The Millville Town Council has decided to wait before acting on a request by Rich Bloch of Dicken’s Parlour Theatre to serve food on the premises.
The council heard his request on Tuesday, Sept. 25, at their workshop. While the theater is permitted to act as a banquet hall because of an amendment the council made to the town code, they are not permitted to serve food on the premises. Bloch said that means they currently have the food catered — something he cannot continue to do economically.
Councilman Harry Kent said he was interested in learning more from the Board of Health and the Office of the State Fire Marshal. He said he questioned the one-page document from the Board of Health, based on his experience with the Millville Farmer’s Market, saying he doubted an outdoor kitchen/grill facility would be held to “less restrictive regulations.”
Bloch had also said he was in constant contact with both agencies but had been invited by the council to come and talk about his request and didn’t want to “put the cart before the horse.”
He did say that, after talking with the agencies, he was sure they were “100 percent in agreement” that what he needed to be able to cook outside was a covering with a roof, but no walls were needed. He said he would provide email documentation he received from the fire marshal’s office.
Several of the council members questioned the cleanliness of a structure with a roof but no sides. They also questioned where the food would be stored.
“That is where we are different than a restaurant,” said Bloch. “There is no food storage. Everything is being cooked to order. We only have one group of people seeing the show and the entrée would be cooked on the spot.” He explained that the entrees, including the meat, would be cooked, and the other side dishes would be spooned onto plates but not prepared onsite.
He said he questioned the council using other towns’ definitions of a dinner theater to “pigeonhole” them into a category. He said that, while they do other things to ensure their survival in the resort area, they are primarily a performing arts theater.
“We are a performing arts theater. We sell T-shirts and decks of cards, but we are not a gift shop. We sell alcohol but are not a bar, and we serve food but are not a restaurant. And no one is aspiring to be one. Food is, by far, the least connected to what we do. But serving alcohol requires us to have food sales, as well. For that reason alone we do it.”
Mayor Gerry Hocker said that, while the agencies might have been in agreement on having a roof but not walls, it was different from what he envisioned.
“Millville’s always been pro-business — especially when a business is an asset to the town… We have changed the code for you three times already. But with the state agencies saying, as long as it doesn’t have walls… well, personally, I’m envisioning needing to see walls on it for the cleanliness and Board of Health issue of it,” said Hocker.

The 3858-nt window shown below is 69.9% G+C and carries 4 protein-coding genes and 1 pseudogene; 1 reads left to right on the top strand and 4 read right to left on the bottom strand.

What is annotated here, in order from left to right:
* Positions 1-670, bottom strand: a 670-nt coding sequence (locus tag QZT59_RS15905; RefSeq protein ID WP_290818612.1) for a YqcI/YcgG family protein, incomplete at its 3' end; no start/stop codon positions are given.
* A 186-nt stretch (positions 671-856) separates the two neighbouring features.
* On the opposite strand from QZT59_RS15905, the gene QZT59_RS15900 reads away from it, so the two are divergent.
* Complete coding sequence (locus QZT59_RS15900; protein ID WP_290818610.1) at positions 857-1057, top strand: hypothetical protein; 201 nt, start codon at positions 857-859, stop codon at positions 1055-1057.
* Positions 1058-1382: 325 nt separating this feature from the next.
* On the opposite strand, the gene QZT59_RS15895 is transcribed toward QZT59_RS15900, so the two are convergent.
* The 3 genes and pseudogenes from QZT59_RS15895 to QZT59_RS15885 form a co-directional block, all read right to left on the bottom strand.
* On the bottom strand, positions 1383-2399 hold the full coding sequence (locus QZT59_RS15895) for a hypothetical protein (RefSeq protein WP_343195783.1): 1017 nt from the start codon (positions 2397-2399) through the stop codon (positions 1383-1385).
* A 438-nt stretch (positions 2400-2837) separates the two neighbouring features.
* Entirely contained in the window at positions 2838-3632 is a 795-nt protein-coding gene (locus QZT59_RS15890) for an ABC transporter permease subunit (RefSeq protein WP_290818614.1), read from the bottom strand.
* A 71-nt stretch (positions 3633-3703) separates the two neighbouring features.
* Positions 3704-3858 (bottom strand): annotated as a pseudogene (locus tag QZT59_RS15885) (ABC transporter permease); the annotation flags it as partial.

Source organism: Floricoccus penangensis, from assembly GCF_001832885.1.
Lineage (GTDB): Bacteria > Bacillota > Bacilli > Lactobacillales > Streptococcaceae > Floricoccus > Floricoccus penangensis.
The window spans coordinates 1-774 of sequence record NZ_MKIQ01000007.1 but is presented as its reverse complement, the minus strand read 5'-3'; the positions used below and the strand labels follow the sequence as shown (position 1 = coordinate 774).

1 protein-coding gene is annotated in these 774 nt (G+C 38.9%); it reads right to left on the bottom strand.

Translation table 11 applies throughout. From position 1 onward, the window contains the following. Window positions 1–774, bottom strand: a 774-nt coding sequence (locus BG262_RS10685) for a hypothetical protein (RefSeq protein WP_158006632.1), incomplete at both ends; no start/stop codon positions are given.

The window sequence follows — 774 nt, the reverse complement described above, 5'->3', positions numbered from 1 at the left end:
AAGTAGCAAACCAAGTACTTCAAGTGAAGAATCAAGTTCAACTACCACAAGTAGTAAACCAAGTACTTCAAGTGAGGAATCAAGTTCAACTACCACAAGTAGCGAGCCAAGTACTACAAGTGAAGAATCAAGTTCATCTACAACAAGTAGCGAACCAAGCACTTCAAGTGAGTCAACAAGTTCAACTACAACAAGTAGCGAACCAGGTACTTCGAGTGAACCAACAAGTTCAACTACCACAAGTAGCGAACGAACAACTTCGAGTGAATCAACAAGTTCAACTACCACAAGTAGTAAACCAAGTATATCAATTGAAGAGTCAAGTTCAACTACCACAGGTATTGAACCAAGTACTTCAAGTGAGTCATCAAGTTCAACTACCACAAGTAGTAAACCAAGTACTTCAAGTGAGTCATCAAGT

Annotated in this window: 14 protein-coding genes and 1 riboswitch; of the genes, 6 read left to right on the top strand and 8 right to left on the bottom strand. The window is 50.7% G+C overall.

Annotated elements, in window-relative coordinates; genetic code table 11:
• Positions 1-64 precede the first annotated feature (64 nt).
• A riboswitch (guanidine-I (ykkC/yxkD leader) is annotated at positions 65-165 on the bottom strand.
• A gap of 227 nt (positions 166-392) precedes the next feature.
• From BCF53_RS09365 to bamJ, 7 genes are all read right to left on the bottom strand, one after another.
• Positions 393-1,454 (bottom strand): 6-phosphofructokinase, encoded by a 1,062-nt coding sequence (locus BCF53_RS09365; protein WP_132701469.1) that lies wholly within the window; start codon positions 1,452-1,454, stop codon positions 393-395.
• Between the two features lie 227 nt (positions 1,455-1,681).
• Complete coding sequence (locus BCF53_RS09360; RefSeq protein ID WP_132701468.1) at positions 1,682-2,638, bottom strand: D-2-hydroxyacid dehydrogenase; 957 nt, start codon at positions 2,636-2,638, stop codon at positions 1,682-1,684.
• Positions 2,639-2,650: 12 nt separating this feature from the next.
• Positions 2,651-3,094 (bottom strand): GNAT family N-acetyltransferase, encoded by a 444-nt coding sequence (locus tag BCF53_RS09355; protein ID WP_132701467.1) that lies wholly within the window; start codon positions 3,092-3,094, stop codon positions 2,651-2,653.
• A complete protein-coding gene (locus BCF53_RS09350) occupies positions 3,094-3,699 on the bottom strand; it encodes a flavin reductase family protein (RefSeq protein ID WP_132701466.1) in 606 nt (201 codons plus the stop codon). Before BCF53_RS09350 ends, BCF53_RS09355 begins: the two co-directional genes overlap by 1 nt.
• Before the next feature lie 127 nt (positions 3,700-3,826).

“In my mind, if we were to amend our code to write such an ordinance to allow a dinner theater, in my mind what you are requesting… I don’t envision that being the code that we would write if we were to start writing one today, to have it outdoor with a grill, etc.”
Town Manager Debbie Botchie explained that the way the code reads now, they are operating under a conditional use as a performing arts theater with banquet facility availability, meaning they can serve food to all their patrons but cannot prepare it onsite.
“Now you are talking about outdoor cooking, and there is nothing that addresses that. Outdoor cooking is not easily defined, and changing the code is not a simple thing to do. Dollar General could come in and say they’d like to do some outdoor cooking — you can set precedence real fast and in a hurry.”
Councilwoman Joan Bennett said she wanted to get a definition of “intensification of an aspect of a use,” because she said she was under the impression the difference between what Bloch can do now, serving catered food, and what he wants to do — preparing it on the outdoor grill — intensifies his use.
Councilman Jon Subity said he was “torn” and that the issue was worth exploring more. Both Kent and Councilman Robert Gordon wanted to see more documentation from the Board of Health and the fire marshal. Gordon also said he didn’t think the request would be “as bad” if they were talking about an inside kitchen, etc., and Hocker agreed, saying that, if the Town were to consider amending the code regarding dinner theaters, “this wouldn’t fit the criteria.”
The council members agreed they would get legal advice on the definition for Bennett and would have the state agencies come to do a site inspection before they would meet again, possibly at their October workshop, to discuss the request further.